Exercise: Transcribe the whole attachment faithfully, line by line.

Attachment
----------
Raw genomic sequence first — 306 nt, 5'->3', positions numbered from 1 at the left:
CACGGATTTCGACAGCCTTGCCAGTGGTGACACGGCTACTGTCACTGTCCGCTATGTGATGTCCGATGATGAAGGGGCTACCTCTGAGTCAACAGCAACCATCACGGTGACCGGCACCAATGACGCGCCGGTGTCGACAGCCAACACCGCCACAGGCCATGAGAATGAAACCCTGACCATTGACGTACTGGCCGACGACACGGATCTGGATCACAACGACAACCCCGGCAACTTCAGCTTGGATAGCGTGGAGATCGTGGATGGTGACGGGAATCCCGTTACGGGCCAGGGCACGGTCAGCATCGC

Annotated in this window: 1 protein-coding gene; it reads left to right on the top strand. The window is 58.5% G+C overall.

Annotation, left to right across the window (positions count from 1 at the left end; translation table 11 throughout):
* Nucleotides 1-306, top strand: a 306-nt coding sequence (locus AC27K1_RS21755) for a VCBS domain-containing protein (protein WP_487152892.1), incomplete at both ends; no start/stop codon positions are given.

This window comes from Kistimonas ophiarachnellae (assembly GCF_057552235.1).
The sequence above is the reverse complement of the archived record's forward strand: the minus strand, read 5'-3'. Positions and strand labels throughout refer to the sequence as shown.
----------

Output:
Raw genomic sequence first — 306 nt, 5'->3', positions numbered from 1 at the left:
CACGGATTTCGACAGCCTTGCCAGTGGTGACACGGCTACTGTCACTGTCCGCTATGTGATGTCCGATGATGAAGGGGCTACCTCTGAGTCAACAGCAACCATCACGGTGACCGGCACCAATGACGCGCCGGTGTCGACAGCCAACACCGCCACAGGCCATGAGAATGAAACCCTGACCATTGACGTACTGGCCGACGACACGGATCTGGATCACAACGACAACCCCGGCAACTTCAGCTTGGATAGCGTGGAGATCGTGGATGGTGACGGGAATCCCGTTACGGGCCAGGGCACGGTCAGCATCGC

Annotated in this window: 1 protein-coding gene; it reads left to right on the top strand. The window is 58.5% G+C overall.

Annotation, left to right across the window (positions count from 1 at the left end; translation table 11 throughout):
* Nucleotides 1-306, top strand: a 306-nt coding sequence (locus AC27K1_RS21755) for a VCBS domain-containing protein (protein WP_487152892.1), incomplete at both ends; no start/stop codon positions are given.

This window comes from Kistimonas ophiarachnellae (assembly GCF_057552235.1).
The sequence above is the reverse complement of the archived record's forward strand: the minus strand, read 5'-3'. Positions and strand labels throughout refer to the sequence as shown.